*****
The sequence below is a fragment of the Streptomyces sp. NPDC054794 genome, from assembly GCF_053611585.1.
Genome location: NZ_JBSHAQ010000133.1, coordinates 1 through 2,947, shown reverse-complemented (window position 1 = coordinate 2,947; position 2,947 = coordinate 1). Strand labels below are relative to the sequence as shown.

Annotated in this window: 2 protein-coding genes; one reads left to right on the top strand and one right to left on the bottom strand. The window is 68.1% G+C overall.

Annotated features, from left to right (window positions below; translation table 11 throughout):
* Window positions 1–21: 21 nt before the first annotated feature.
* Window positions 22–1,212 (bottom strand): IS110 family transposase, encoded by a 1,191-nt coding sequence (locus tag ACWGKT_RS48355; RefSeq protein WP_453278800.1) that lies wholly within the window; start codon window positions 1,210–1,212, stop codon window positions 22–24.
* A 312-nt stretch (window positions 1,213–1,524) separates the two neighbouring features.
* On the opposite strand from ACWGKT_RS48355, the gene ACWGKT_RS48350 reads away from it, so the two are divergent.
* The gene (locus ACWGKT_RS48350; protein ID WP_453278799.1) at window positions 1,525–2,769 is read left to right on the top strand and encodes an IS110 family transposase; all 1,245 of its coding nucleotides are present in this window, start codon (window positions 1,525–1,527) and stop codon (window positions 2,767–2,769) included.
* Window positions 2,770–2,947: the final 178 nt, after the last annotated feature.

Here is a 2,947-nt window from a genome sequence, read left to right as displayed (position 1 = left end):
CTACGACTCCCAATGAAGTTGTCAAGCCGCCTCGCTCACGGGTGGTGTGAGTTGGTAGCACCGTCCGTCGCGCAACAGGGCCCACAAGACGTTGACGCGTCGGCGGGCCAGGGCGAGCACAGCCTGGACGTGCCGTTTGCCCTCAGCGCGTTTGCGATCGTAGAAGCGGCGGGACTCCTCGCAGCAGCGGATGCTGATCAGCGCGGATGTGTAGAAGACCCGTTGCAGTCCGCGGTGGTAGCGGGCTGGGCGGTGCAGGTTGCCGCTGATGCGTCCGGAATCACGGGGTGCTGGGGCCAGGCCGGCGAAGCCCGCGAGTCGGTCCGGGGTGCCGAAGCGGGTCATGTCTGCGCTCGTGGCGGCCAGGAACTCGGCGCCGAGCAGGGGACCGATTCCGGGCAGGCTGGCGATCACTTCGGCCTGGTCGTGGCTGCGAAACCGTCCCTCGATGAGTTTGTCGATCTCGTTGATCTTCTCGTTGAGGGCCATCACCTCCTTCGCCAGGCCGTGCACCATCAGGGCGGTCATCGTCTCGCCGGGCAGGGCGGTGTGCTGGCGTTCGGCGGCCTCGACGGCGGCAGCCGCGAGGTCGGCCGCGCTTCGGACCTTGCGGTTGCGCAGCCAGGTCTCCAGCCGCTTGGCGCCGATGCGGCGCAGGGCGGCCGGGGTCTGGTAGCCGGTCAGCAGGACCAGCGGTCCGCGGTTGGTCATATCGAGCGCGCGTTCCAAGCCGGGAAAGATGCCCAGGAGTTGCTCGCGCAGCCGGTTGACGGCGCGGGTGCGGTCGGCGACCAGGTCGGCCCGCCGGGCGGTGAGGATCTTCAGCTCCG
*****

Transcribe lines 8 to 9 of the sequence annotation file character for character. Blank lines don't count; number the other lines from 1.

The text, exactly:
* On the opposite strand from ACWGKT_RS48355, the gene ACWGKT_RS48350 reads away from it, so the two are divergent.
* The gene (locus ACWGKT_RS48350; protein ID WP_453278799.1) at window positions 1,525–2,769 is read left to right on the top strand and encodes an IS110 family transposase; all 1,245 of its coding nucleotides are present in this window, start codon (window positions 1,525–1,527) and stop codon (window positions 2,767–2,769) included.